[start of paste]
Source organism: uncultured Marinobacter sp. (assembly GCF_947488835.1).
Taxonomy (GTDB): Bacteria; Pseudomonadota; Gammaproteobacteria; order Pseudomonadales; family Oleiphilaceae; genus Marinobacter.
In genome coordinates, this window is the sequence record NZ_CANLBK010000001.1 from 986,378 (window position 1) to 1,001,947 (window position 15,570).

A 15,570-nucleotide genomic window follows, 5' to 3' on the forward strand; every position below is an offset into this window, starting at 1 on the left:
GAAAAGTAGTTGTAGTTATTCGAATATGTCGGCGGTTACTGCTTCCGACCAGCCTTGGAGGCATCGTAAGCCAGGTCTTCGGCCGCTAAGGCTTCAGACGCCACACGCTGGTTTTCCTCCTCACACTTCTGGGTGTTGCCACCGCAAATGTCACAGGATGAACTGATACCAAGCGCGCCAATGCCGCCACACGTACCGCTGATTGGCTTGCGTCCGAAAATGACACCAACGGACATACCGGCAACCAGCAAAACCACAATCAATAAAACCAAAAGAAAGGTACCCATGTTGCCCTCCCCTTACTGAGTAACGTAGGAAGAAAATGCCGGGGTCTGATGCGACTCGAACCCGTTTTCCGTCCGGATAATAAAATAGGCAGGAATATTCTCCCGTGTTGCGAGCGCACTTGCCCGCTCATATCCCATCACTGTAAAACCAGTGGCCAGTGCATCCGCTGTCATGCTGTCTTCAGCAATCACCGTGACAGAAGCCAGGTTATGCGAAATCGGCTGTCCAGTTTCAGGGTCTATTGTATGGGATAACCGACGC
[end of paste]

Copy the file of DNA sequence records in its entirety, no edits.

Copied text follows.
Source organism: uncultured Marinobacter sp. (assembly GCF_947488835.1).
Taxonomy (GTDB): Bacteria; Pseudomonadota; Gammaproteobacteria; order Pseudomonadales; family Oleiphilaceae; genus Marinobacter.
In genome coordinates, this window is the sequence record NZ_CANLBK010000001.1 from 986,378 (window position 1) to 1,001,947 (window position 15,570).

A 15,570-nucleotide genomic window follows, 5' to 3' on the forward strand; every position below is an offset into this window, starting at 1 on the left:
GAAAAGTAGTTGTAGTTATTCGAATATGTCGGCGGTTACTGCTTCCGACCAGCCTTGGAGGCATCGTAAGCCAGGTCTTCGGCCGCTAAGGCTTCAGACGCCACACGCTGGTTTTCCTCCTCACACTTCTGGGTGTTGCCACCGCAAATGTCACAGGATGAACTGATACCAAGCGCGCCAATGCCGCCACACGTACCGCTGATTGGCTTGCGTCCGAAAATGACACCAACGGACATACCGGCAACCAGCAAAACCACAATCAATAAAACCAAAAGAAAGGTACCCATGTTGCCCTCCCCTTACTGAGTAACGTAGGAAGAAAATGCCGGGGTCTGATGCGACTCGAACCCGTTTTCCGTCCGGATAATAAAATAGGCAGGAATATTCTCCCGTGTTGCGAGCGCACTTGCCCGCTCATATCCCATCACTGTAAAACCAGTGGCCAGTGCATCCGCTGTCATGCTGTCTTCAGCAATCACCGTGACAGAAGCCAGGTTATGCGAAATCGGCTGTCCAGTTTCAGGGTCTATTGTATGGGATAACCGACGC